3. Store in the refrigerator sealed in a container or plastic sealable bag.

We made two batches of dough in orange and pink and we enjoyed making little flower pots for our floral displays and little cute macarons and other little pretend cakes. Our little wander through the garden turned into a whole morning of nature and creative play and one very happy little girl.

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Thank you for stopping by and I hope you have enjoyed this flower play idea for your children.

Have a lovely day,

Jacqueline

Our New Life in Stirling

Hello,

After much anticipation and planning, we have finally made it across from Perth to our new home in the beautiful town of Stirling, in the Adelaide Hills. We have been living here for nearly two weeks and our experience so far has been nothing short of magical.

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The absolute abundance of nature everywhere is so breathtaking! Everywhere you look the sky is filled with layers of various types of pine trees, luscious green ivy wrapping itself around anything in its path, beautiful bursts of remaining red Maple leaves, and the prettiest soft petals of pink and red Camelia’s sparkling with raindrops. While some trees including Elm and Oak are bare in the current winter season, their trunks are covered in the greenest moss and fit in beautifully with the evergreen trees.

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Growing up, I was always surrounded by gum trees so the experience of seeing bare trees is quite lovely as an Australian. Also quite distinct for Stirling, are the never ending Agapanthus plants lined up right onto the boundary of streets and roads. I cannot wait to see them flowering their beautiful blue blooms in Summer.

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Adelaidians who make the annual Autumn pilgrimage to Stirling and Hahndorf, would be really impressed by the sensory wonderland Winter has to offer here in Stirling. Taking the scenic route off of the main street is certainly worth it. I have made it a habit to take the longest way back home down some enchanting residential streets, after an errand or school drop off (even getting lost with low fuel this week! 😂).

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Our garden has been so exciting to explore. Our children especially love navigating around the rugged pine forest below our house, and the winding path towards the gardening beds at the top of our property. There is frequent drizzle of rain here, and while we have been lucky so far to escape the heavy showers (usually occurring in the evening), we have been surprised by how much time our children are spending in the garden. Some days, afterschool, they play outside until sunset and happily rug up and explore in their gumboots with their umbrella in hand!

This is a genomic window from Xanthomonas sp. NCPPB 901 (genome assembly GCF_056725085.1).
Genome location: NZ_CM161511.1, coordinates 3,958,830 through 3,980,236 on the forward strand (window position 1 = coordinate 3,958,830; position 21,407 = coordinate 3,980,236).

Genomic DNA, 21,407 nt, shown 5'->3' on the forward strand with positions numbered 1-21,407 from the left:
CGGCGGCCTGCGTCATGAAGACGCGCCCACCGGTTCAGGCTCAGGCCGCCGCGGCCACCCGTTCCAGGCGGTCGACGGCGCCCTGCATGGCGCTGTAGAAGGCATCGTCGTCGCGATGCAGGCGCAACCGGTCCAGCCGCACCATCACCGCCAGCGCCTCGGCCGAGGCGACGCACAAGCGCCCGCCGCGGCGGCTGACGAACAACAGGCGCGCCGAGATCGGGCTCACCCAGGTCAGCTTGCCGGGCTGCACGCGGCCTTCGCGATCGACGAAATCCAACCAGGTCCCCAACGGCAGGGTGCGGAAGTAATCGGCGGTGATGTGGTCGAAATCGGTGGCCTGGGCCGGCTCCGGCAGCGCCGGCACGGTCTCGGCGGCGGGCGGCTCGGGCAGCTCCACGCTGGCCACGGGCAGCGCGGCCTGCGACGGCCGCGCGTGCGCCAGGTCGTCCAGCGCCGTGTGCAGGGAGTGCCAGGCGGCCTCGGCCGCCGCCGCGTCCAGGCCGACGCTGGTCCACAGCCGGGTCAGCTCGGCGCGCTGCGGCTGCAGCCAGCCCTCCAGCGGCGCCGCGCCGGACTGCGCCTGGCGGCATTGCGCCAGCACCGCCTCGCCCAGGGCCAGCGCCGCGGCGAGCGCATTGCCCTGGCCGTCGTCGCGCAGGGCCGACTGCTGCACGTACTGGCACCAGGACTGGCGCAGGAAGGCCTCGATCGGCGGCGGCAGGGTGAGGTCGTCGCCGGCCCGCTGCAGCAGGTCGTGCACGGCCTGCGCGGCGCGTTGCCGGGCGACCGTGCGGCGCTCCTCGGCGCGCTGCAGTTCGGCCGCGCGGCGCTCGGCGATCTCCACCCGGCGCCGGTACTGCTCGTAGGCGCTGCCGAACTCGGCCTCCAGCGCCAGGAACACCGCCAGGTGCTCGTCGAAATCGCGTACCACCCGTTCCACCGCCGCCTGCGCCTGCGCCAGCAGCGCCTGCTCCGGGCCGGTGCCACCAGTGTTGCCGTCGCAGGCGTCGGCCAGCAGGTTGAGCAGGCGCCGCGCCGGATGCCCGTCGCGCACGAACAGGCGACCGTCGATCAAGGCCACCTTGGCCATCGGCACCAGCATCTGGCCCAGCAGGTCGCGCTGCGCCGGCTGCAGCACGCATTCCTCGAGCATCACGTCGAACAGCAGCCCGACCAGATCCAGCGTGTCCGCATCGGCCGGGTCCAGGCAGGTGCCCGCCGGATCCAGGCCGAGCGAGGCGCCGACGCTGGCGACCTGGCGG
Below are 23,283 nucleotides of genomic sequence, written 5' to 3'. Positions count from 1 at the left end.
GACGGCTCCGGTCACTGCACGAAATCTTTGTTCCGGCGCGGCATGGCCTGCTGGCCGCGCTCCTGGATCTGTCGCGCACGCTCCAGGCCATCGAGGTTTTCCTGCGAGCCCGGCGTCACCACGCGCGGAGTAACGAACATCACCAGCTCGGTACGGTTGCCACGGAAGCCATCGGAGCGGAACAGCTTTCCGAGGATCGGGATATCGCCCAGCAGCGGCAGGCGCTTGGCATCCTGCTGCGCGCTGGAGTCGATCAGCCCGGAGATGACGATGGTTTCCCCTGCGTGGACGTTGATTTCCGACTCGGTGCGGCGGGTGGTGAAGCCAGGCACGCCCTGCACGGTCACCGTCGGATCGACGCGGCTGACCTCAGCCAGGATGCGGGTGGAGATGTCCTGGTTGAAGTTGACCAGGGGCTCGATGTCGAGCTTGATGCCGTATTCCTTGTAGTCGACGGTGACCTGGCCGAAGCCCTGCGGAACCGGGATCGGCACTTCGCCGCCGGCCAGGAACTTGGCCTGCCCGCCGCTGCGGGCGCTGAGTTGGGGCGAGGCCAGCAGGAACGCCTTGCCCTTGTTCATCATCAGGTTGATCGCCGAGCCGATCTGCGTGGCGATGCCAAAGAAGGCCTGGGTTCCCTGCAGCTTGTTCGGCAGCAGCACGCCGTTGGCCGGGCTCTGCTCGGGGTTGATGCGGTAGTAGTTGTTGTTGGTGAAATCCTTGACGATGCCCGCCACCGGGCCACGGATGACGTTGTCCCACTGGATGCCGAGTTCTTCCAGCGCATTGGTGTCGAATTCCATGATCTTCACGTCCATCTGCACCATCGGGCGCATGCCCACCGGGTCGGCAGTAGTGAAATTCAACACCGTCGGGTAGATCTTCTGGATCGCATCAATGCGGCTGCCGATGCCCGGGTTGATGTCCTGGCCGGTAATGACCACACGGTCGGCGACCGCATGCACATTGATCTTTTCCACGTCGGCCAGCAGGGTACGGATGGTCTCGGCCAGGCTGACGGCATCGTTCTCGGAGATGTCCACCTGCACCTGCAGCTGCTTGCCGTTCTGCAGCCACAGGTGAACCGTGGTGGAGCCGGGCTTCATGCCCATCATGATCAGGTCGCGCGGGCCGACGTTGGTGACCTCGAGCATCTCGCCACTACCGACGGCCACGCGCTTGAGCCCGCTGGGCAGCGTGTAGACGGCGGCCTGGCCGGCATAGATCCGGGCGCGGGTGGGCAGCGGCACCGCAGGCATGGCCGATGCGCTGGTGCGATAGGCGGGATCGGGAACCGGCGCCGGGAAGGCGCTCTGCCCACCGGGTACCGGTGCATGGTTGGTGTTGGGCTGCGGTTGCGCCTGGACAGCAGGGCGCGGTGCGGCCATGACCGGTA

Walking around our garden, my lungs are constantly filled with such lovely crisp fresh air with the occasional waft of comforting wood fires escaping chimneys that surround us. Gentle sounds of birds singing, rain water trickling into our creek, with bursts of majestic kookaburra calls; often draw me to pause and take in all that surrounds me.

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At the bottom of our property we have a winding creek that also runs through our neighbours’ properties, and it’s quite full at the moment after the recent rain. The cascading trees on the creek’s bank reminds me of that scene from one of my favourite movies “The hundred foot journey” where the two chefs form their friendship and love over their picnic by the river bank.

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Mark and I have enjoyed making countless plans for garden projects that we can’t wait to get stuck into and share with you here. For now, it’s been so wonderful just to enjoy and explore our new home amongst the great unpacking task we are yet to complete! Stay tuned for some more of our adventures in the coming weeks.

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Have a lovely weekend,

Jacqueline